What’s driving our inequality?


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If there was a one line answer for why inequality is growing, someone would have said it elegantly a long time ago. It seems the answer is a mix of systemic, economic and political factors, which I will wade through somewhat inelegantly below.

Trends – Global and Local

The Economist ran a feature late last year looking at the dynamics of income distribution. They point out that up until the 1970s, inequality within countries was largely falling, while inequality between countries grew. Globalisation and technological advancement since then have served to enrich the rich in developed countries (as their companies become global in scale), and the rich and middle class in developing countries (as markets open and jobs are outsourced); while hurting the poor and middle class in developed countries (whose jobs disappear overseas) and leaving the poor in the developing world largely unaffected. The result is a decrease in inequality between countries, and an increase in inequality within countries.

One of the key dynamics that comes into effect as we globalise is that of “superstar economics”: The argument that the best in any given field will earn disproportionately more than the second best in a globalised, technologically enabled set up. Nassim Nicholas Taleb describes this effect in his hugely insightful book “The Black Swan.” The argument goes that a hundred years ago, a modestly talented footballer could earn a good living as local people would be willing to pay to see them play. Nowadays, everyone can tune in to Barcelona v Real Madrid to watch the best in the world. This crowds the averagely talented player out of the market, while grossly inflating Christiano Ronaldo’s pay, as his audience grows exponentially.

The sectors that have become less equal are the same ones that are growing the quickest. Urbanisation and industrialisation (particularly in the developing world) mean that more and more people are working in a winner-takes-most “extremistan” environment. In an argument first put forward by Simon Kuznets in 1955, this sectoral change in itself has become a driver for increased inequality.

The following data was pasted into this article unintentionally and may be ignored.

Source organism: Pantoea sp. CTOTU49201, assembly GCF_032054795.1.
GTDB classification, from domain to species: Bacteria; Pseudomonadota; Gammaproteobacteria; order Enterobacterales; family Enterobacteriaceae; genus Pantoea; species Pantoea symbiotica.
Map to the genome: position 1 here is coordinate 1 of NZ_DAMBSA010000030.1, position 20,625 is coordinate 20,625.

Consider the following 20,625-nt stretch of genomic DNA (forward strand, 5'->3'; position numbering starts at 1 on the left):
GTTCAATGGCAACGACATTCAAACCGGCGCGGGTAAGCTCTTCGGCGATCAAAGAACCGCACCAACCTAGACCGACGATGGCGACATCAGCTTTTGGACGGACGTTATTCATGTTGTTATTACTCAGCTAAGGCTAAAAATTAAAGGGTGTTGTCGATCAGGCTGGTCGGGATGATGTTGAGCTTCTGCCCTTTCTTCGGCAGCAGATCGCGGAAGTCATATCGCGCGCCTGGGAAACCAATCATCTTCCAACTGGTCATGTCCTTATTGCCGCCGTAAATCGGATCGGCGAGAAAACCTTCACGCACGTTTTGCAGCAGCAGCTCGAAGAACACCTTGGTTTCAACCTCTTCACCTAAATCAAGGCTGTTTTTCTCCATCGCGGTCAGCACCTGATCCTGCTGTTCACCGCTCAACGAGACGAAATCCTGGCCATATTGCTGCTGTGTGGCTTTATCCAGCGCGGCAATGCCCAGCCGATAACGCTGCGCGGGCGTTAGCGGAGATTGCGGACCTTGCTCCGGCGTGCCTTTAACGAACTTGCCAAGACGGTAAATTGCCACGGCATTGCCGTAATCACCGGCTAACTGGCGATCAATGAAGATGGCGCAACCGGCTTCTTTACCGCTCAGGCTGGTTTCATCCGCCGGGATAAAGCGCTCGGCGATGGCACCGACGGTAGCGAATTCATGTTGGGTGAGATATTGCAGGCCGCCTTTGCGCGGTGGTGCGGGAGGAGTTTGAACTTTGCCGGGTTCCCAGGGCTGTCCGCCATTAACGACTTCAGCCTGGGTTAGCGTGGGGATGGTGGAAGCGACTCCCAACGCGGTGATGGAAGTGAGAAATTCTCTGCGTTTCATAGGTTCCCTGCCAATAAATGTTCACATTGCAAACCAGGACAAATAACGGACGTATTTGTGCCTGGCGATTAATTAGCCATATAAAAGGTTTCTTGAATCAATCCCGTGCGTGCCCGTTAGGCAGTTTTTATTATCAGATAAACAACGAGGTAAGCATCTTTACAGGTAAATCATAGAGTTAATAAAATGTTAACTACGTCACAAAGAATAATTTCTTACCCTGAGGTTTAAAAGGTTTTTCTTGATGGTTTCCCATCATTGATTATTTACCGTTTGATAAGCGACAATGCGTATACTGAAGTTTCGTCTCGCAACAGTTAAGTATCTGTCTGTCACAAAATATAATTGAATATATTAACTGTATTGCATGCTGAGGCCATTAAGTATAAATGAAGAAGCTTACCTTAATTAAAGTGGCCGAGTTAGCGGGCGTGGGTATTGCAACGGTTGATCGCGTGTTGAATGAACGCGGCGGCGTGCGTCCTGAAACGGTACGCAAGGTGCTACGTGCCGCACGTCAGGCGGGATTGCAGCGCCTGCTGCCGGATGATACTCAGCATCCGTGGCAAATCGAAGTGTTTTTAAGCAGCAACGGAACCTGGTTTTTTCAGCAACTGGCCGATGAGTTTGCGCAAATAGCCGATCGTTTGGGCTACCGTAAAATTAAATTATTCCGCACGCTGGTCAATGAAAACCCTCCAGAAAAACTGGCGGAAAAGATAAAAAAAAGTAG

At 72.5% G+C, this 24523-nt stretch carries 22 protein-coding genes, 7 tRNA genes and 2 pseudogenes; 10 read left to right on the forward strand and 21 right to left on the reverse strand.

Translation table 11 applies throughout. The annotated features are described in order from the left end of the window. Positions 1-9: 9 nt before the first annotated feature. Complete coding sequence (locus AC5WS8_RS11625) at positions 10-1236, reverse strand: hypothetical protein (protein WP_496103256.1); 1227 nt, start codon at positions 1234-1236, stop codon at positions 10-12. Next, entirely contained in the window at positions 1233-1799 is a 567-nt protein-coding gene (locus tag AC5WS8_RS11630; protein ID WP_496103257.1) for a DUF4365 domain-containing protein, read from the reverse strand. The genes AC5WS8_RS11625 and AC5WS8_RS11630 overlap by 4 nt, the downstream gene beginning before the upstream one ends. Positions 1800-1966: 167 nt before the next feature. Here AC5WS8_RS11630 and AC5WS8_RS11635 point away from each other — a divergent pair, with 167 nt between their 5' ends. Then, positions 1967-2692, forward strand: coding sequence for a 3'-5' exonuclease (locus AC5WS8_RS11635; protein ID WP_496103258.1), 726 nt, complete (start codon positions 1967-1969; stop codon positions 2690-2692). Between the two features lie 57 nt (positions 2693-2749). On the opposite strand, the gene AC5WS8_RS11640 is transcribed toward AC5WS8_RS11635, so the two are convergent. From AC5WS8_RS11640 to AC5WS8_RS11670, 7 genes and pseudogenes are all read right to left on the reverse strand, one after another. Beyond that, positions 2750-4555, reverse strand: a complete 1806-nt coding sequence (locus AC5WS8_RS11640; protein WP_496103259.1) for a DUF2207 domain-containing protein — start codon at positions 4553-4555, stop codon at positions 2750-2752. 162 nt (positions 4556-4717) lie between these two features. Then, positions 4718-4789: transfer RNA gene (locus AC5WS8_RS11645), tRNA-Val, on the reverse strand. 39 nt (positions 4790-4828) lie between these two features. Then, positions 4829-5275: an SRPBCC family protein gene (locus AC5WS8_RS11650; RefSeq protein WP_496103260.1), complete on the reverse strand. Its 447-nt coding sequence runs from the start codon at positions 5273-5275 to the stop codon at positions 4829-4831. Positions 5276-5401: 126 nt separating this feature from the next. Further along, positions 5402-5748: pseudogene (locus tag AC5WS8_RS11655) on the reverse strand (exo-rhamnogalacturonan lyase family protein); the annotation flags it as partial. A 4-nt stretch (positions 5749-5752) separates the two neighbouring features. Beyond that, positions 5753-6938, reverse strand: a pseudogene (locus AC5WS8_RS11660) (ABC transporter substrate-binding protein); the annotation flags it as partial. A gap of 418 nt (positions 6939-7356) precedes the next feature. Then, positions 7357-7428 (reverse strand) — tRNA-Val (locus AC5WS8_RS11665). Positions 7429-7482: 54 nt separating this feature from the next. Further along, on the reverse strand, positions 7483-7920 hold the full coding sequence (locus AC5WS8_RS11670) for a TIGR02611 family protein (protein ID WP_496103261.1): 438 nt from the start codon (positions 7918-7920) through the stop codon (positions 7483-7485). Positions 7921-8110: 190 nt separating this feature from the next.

One of the most headline-friendly modes of discussion of inequality is around CEO compensation. There is ample evidence of CEO pay mushrooming in the last thirty years, with a growth rate 127 times greater than the US industrial average since 1978. This idea of superstar economics goes a good way to explaining why: Intuitively, CEOs run much larger organisations. Interestingly, looking at their pay compared to their next two most senior lieutenants, they have risen from 40% higher in the 1980s to 150% higher by 2000. This suggests the same dynamic dictates the relationship between the 99% and the 1% as the relationship between the top 1% and the top .1%.

And the politics

In 1955, Simon Kuznets was confused as to why inequality was falling. The industrialisation of society mentioned above, combined with disproportionately large returns on capital (held by a small proportion of society) should have seen inequality growing. One of the key mechanisms for inequality falling that he proposed was the flow of political power from the super-rich to the urban poor.

To quote fully:

“In democratic societies the growing political power of the urban lower income groups led to a variety of protective and supporting legislation, much of it aimed to counteract the worst effects of rapid industrialisation and urbanisatuion and to support the claims of the broad masses for more adequate shares of the growing income of the country” (Kuznets 1955: p17)

Can anyone seriously say today that political power has continued to flow from the wealthy to the urban lower income groups? At a time when Barack Obama, campaigning for the Presidency in 2012, can overtly state that “We can be outspent and still win — but we can’t be outspent 10 to 1 and still win”?

At a time when Saez and Pickety have demonstrated that 93% of the money from the economic recovery in the US between 2008-2011 went to the top 1%; with 33% going to the top 0.01%?

Whether pursued consciously or not, it is impossible to avoid the conclusion that inequality within countries is growing today; and the forces pushing it – be they globalisation, urbanisation, market-based compensation or a shift in political power toward the super-wealthy, are not dissipating any time soon.


Inequality, Happiness and how Economics got us lost


It’s increasingly obvious that one of the issues that emerges from our current social set up is growing inequality. No longer the domain of marginal voices on the far left, talk of a crisis in capitalism and inequality that is economically inefficient is now firmly mainstream. This post will look at why equality is a worthy goal to pursue in its own right.